Rara was one of the first bloggers I looked up to when I started writing regularly; her words were entrancing, and after every post of hers I was left with a quiet sense of satisfaction and a burning desire to read more, to read everything. After getting to know her a bit, I knew I wanted Rara to write something for A Sign Of Life, but I was too shy to ask; I told myself she was too busy, that I had too small of a blog to warrant her attention, that she wouldn’t be interested…
I can be stupid sometimes. I’m sure she would have gladly written something for me, had I only asked.
It’s been a couple of years and no requests later, and I finally have a Rara-post to feature.
I received a letter yesterday, and in her tidy handwriting that she insists is horrendous, on a page of yellow paper, the following was written:
In high school — years and years ago — my best friend took an art class and showed the town that she was just as good at creative pursuits as she was at everything else. She was — and still is, actually — larger than life and excellent in every way. It wasn’t just that she was extraordinary (though she was). It was that she sought excellence in everyone and everything and did not give up till she found it.
That’s why, when she was instructed to visually represent the word “mediocre”, she was stymied. Totally baffled. I don’t think she had ever spent a moment on mediocre — not when amazing things were just one or two steps beyond it. We laughed and waited eagerly to see her creation.
After a week, her art piece was displayed in class. It was characteristically perfect in terms of technique, but so different from her normal style. Looking at the painting was like stepping into an old kitchen. There was tile floor that was probably once a fine olive green. There was an old fridge, and a plain dining room table, and a bag of unfinished McDonald’s-for-one on the table. It wasn’t in the scope of the artwork, but I could almost see the flickering fluorescent light above. Someone would replace that bulb someday. And maybe they would cook something tomorrow. But for now, clean and fed would have to do. All of those thoughts were in the tone. It was, simply and perfectly, mediocre.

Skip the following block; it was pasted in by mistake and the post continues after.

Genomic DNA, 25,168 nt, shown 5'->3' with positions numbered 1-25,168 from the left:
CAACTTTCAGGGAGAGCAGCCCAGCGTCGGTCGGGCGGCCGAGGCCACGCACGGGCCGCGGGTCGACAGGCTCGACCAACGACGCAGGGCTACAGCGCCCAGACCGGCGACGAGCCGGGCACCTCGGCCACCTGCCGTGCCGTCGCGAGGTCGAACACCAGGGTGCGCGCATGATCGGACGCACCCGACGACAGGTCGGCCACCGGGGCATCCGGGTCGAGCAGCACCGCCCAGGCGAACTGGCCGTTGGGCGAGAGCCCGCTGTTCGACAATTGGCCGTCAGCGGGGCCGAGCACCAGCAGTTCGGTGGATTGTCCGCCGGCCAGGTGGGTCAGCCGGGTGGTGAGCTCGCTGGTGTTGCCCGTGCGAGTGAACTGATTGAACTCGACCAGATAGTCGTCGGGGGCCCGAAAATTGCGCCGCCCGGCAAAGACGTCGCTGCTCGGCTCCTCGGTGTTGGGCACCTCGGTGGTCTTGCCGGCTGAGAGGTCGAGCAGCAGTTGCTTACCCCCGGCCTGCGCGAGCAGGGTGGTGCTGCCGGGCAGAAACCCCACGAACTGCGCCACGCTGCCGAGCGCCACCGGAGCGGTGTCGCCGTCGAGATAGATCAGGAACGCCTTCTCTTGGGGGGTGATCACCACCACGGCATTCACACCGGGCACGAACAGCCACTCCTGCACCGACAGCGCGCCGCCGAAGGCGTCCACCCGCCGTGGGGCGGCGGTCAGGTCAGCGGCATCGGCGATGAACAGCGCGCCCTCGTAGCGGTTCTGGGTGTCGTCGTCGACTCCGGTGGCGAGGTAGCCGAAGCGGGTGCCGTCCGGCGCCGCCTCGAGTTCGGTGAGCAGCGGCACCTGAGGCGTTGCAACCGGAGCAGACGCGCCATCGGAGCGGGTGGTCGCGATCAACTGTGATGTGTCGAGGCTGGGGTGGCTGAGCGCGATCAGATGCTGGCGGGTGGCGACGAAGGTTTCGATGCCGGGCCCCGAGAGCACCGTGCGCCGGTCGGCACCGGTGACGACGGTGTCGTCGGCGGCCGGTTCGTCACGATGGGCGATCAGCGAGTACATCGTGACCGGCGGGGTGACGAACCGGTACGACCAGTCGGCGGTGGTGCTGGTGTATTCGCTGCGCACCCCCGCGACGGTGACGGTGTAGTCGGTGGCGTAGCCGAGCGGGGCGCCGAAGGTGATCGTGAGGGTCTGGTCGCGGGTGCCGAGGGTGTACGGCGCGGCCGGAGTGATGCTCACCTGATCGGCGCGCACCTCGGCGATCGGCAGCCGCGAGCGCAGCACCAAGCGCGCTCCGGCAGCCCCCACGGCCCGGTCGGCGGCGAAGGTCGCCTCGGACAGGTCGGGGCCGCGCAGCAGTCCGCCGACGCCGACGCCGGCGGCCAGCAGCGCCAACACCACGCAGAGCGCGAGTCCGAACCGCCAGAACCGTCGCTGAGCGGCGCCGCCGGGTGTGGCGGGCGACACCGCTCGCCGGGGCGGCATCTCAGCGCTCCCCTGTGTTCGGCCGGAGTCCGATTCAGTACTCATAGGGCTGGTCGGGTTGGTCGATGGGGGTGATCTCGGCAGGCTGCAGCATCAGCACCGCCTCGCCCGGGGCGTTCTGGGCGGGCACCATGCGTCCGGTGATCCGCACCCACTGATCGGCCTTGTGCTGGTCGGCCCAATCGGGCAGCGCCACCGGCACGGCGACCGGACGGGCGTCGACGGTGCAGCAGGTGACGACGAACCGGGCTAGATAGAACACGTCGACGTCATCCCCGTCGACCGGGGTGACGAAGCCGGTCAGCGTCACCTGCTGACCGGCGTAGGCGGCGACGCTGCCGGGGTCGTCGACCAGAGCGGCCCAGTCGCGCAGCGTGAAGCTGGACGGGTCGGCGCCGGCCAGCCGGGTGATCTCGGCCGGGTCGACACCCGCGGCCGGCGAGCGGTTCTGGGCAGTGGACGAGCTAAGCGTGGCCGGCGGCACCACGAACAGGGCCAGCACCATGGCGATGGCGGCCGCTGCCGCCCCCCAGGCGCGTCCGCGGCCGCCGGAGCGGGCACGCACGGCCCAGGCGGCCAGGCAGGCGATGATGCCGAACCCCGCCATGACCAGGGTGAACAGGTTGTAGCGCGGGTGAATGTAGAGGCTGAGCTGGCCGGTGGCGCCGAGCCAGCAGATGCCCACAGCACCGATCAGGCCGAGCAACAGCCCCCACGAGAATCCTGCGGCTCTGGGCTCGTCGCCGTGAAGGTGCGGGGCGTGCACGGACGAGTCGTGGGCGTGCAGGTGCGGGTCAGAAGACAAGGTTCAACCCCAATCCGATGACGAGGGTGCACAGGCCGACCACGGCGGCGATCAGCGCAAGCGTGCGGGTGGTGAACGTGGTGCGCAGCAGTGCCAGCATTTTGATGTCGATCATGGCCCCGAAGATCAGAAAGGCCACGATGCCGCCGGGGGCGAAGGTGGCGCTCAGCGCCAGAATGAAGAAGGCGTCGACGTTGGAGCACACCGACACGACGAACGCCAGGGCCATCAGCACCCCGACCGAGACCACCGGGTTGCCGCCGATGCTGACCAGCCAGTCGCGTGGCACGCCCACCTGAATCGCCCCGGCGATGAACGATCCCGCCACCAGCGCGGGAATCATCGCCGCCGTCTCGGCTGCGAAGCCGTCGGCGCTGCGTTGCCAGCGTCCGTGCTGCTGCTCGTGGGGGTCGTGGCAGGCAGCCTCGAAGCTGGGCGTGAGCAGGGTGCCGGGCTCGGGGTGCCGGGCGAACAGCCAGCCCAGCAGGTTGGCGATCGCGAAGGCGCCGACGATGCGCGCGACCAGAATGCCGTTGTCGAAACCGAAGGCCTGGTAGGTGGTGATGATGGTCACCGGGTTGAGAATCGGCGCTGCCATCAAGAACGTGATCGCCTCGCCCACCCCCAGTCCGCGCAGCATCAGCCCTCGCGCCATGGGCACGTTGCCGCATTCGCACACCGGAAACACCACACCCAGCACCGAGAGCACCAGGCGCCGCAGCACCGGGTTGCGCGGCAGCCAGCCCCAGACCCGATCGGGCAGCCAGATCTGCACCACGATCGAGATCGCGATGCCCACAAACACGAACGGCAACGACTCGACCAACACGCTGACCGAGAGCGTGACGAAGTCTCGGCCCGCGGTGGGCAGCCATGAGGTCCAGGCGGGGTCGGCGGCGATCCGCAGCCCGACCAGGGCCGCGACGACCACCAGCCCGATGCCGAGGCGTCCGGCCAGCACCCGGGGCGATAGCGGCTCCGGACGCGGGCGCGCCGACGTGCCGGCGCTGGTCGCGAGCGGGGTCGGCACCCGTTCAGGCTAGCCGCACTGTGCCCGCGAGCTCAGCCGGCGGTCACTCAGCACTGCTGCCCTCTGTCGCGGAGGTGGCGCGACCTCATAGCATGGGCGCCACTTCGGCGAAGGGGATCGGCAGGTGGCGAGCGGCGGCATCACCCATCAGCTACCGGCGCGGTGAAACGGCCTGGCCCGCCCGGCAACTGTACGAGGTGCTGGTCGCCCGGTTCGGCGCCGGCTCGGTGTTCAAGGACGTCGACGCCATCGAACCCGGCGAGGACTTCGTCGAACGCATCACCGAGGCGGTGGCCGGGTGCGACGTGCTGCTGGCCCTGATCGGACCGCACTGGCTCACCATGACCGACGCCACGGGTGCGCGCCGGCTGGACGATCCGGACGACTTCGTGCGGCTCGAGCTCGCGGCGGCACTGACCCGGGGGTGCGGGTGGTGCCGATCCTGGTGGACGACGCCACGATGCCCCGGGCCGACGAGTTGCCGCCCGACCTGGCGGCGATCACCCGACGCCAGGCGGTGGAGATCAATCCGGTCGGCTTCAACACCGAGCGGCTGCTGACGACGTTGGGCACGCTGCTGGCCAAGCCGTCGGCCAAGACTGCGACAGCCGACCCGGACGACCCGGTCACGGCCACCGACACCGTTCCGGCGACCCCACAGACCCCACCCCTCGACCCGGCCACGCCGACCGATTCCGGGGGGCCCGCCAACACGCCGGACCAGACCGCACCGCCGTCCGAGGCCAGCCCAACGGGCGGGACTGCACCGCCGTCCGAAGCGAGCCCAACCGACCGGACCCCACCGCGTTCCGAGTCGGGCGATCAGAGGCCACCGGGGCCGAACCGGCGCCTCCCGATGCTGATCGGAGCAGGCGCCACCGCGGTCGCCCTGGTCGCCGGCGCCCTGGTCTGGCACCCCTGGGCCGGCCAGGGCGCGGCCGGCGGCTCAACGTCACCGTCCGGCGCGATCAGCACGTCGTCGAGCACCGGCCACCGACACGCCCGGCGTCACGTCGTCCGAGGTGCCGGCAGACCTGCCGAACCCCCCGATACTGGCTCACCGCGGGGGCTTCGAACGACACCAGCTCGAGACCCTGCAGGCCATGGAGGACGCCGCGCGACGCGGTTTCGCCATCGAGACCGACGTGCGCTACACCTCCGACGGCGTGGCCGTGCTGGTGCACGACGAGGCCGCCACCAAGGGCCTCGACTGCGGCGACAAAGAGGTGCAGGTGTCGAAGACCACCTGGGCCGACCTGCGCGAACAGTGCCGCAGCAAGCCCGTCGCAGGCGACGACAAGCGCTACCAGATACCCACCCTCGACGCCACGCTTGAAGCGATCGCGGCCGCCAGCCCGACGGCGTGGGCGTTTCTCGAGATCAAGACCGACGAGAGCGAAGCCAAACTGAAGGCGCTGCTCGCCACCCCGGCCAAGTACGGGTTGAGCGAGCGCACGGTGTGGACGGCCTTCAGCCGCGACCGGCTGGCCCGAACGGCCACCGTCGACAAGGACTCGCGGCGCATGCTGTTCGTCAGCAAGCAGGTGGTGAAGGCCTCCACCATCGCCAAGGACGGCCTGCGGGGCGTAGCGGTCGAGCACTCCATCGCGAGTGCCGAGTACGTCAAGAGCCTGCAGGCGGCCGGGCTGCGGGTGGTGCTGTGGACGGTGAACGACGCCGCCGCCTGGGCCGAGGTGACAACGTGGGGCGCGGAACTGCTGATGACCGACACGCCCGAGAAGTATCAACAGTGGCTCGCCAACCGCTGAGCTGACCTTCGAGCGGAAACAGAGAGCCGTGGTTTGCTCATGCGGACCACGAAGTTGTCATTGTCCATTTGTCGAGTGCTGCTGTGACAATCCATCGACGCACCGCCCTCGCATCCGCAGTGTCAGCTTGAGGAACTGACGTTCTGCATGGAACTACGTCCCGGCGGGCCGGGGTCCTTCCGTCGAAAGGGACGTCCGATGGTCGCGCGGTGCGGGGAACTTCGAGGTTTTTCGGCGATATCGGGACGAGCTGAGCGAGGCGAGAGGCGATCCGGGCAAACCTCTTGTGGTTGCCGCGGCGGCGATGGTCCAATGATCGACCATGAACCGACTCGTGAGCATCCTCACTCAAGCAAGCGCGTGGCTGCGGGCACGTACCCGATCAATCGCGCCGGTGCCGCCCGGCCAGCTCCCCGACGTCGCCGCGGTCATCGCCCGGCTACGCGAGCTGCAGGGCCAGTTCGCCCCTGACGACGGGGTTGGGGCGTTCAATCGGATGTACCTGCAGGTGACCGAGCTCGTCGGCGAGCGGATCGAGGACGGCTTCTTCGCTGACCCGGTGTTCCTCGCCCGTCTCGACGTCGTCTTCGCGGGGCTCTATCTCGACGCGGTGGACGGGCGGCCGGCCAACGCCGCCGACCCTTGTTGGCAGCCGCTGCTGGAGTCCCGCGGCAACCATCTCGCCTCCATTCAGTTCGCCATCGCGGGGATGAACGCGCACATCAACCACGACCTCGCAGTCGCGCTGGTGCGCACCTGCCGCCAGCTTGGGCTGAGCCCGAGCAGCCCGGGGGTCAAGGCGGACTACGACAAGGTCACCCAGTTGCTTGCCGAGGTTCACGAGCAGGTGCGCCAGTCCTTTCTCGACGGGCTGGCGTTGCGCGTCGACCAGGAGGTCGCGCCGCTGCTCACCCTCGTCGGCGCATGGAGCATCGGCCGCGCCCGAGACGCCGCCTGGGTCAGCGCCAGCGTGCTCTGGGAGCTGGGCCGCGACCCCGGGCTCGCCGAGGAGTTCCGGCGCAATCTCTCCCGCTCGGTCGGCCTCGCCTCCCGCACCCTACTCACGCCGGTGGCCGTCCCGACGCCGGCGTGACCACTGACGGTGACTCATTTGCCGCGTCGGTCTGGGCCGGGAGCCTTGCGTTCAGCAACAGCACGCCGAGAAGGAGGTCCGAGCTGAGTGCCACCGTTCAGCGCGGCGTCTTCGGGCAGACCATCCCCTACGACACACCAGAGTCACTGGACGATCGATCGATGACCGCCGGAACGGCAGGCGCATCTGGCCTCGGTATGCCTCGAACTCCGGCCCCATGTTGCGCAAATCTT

I could see the mediocrity because I knew my best friend. Her lights didn’t flicker and she spent her energy making everything around her better every day, so there was no such thing as “something in need of fixing” in her world. Like Yoda, she practiced the art of doing, or not doing. There was no such thing as “trying” as an end goal for herself. In others, she encouraged gracefully within the boundaries of their own mantras — loving people who lived and defined excellence in their own way.
Which is why I knew I’d risk nothing by telling her what I had always told her: the truth. And that day, the truth was I could see myself living in that kitchen, happily scribbling at the table. The wood would be worn, so I’d have bumps in my writing — but oh well. The McDonald’s would be cold, but would taste deliciously of a night without dishes. Olive green, even worn down and faded, is a nice color, too. To me, the art was content, not mediocre. I could be truly happy there.
We laughed, and she said if I was sitting on one of those rickety chairs — writing and smiling — then she would have titled the piece “Excellence”, because it’s rare when one woman’s mediocre matches another, but happiness is always excellent.
The floor here is an olive green tile. It was probably once a fine, strong version of the color. It can look dirty under the flickering fluorescent lights, but maybe someone will fix those bulbs someday. Our packaged food sits out, half-eaten, but there are no dishes to do. Nothing interrupts my writing, and the tile reminds me of good friends and extraordinarily gifted people. It reminds me of comfort in truth. It makes me smile, and smiling makes me happy.
Today is an excellent day.
What is mediocre to you? What is excellent?